Dark, brooding, dangerous. Hmm, curiosity has been registered; interest most certainly is sparked. It was with these seductive qualifyers that my travelling companion pursuaded me into the navigator’s seat of her rented car for a road trip like no other, bound for the weather-battered ecosystem of New Zealand’s North Island and its tempestuous west coast.
Where we begin? Urbane, amicable Auckland. Journey’s end? Rugged, unforgiving Piha. It is to this forboding surfing beach and its loyal wind-blown coastal community of 600 that we fix our compass. 40km of hair-raising, teeth-gnashing drivetime through precarious mountain ranges later…
Piha, a sleepy village surrounded by the Waitakere Regional Parkland, is New Zealand’s most famous beach; its surreal raw beauty attested with the title bestowed upon its crown: Place of Outstanding Natural Landscape.
The drama of Piha, all black iron sand, jagged moutain passes and ferocious winds, was created by violent activity of undersea volcano Waitakere erupting periodically, its rocky lips eventually piercing the waves as an island. Destructive mudflows of mud, rock and water led to the makeup of coast: volcanic conglomerate and breccia.
Today’s Waitakere Ranges are the uplifted and eroded eastern flank of this great volcano, the shoreline gradually eroding by the relentless power of the Tasman Sea.
The scene is moody, misty and mysterious, wild, wet and wind-swept. Often the township’s power goes off, and every now and again the solitary road in and out of Piha becomes blocked with the detrius accompanying sudden storms.
But not is all Cimmerian destruction here, for Piha can lay claim to a stellar berth in the chronicles of surfing history. The first surf boat race held in New Zealand was at Piha in the 1930s, and in 1956 two Californian lifeguards introduced malibu board riding on these breaks. When Uncle Toby’s Iron Man Contest was held at Piha in 1997, canoes were snapped in two. The Iron Man Contest has never returned.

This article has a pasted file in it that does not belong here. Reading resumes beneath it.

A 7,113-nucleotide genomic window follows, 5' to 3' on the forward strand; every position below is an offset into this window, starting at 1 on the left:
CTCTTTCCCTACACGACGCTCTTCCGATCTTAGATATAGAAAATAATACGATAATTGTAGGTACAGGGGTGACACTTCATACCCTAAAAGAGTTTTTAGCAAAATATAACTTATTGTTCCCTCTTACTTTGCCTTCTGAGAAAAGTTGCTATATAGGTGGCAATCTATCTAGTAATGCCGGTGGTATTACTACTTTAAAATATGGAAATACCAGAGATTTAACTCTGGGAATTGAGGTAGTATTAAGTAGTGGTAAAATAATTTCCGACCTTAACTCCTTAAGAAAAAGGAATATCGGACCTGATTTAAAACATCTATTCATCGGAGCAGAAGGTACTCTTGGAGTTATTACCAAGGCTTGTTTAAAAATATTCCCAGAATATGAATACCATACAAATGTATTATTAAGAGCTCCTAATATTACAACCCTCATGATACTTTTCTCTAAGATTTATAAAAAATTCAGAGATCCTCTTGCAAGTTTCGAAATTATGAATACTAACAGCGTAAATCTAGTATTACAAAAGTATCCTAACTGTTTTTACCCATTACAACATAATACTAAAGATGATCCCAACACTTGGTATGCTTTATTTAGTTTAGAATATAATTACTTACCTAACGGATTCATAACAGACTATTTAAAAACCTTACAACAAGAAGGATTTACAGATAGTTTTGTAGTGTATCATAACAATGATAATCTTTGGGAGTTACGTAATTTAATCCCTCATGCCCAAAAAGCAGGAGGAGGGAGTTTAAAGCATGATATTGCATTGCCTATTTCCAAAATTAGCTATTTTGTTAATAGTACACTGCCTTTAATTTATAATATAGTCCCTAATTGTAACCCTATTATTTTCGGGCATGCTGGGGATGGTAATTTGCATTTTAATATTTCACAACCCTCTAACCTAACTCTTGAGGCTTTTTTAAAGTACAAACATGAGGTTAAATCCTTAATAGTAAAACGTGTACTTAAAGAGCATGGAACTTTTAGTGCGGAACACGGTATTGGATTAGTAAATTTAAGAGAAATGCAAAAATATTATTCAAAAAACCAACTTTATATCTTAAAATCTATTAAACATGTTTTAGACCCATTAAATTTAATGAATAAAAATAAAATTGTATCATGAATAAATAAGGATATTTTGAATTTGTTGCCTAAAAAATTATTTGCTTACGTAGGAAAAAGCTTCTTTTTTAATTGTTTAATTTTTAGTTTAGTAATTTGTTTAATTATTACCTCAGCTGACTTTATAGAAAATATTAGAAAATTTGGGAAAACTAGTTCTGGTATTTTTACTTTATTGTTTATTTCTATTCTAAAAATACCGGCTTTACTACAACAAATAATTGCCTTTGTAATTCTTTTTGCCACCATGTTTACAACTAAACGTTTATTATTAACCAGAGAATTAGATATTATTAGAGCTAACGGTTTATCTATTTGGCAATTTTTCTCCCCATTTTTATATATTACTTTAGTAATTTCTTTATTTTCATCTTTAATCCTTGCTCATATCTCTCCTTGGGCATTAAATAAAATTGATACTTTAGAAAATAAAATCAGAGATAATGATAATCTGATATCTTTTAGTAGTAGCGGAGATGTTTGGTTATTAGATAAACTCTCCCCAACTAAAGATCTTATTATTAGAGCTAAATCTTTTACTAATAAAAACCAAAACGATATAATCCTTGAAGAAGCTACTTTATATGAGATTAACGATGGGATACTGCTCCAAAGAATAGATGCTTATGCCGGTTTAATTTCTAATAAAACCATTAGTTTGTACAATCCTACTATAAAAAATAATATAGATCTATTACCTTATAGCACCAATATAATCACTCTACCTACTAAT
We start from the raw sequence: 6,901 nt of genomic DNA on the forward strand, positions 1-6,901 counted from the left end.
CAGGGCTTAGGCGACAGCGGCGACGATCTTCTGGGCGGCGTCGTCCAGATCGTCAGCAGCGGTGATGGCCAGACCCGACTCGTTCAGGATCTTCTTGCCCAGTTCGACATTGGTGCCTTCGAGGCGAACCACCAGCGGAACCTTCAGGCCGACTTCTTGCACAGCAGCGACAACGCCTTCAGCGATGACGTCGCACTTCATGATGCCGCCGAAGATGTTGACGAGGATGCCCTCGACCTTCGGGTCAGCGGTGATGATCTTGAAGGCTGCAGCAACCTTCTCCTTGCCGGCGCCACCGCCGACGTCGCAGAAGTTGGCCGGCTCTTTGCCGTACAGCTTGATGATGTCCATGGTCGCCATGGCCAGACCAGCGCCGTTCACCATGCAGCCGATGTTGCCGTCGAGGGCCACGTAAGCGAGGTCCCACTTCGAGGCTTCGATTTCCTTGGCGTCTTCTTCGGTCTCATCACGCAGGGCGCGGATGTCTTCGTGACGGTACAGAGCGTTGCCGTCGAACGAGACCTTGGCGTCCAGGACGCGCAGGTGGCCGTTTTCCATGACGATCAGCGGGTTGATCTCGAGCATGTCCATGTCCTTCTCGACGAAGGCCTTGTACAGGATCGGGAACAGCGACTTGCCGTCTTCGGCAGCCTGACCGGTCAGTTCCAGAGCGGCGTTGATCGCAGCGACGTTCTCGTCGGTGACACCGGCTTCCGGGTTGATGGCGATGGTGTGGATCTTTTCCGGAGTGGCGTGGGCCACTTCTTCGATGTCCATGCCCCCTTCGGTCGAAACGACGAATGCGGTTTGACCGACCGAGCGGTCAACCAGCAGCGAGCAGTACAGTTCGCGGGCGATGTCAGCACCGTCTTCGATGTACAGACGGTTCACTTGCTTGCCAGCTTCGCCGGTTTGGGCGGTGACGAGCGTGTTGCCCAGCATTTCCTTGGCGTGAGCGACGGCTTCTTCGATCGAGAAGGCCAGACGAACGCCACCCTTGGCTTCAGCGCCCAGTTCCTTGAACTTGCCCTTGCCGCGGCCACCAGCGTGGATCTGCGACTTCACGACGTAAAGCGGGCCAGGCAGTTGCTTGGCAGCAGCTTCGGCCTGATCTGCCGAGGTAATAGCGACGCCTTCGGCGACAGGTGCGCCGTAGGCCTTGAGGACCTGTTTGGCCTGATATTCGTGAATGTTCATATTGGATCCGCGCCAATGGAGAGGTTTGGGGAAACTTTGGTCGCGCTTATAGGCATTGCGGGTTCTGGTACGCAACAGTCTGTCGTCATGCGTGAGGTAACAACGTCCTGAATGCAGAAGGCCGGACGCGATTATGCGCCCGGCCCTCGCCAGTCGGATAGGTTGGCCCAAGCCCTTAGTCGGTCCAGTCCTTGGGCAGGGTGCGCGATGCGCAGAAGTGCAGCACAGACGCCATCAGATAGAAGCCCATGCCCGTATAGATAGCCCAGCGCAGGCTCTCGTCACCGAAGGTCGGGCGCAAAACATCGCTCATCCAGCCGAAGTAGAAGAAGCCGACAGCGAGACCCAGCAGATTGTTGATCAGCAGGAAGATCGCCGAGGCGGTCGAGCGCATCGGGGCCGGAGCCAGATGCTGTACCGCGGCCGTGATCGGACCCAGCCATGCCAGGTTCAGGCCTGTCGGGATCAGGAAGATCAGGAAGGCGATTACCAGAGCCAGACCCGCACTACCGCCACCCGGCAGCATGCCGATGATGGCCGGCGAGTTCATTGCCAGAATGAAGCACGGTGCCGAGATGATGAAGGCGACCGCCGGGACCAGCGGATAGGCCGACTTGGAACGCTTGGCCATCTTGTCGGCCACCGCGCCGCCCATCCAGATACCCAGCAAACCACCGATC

To this day, the quality of surfing changes according to the alarming wind and with the movement of large slugs of sand up the coast. Having said that, the safety of beachgoers is guarded by the Piha Surf Club, established in 1934, and the first club on the west coast.
Nearer to the township two streams meander into the sea. The Marawhara and the Wekatahi rarely join forces but when they do, sand dunes are dismantled. Today’s turbulent conditions propel their flow into each other- I watch their buffeting currents – destiny foretelling they be expelled as one into the ocean.
Upstream, and along their calmer banks can be found rushes and lagoons which provide sanctuary for Piha’s assortment of wildlife.
My sanctuary comes in the form shelter from this unimaginable storm, and from hot tea, served with a knowing nod by the owners of the Piha Store. My fingers say grace for the instant blast of warmth receive as they curl around its warm serving mug.
Piha – hazardous, serpentine, unsafe, you are also strong and eternal. This day you granted us passage and with great respect, my travelling companion and I vow to return.
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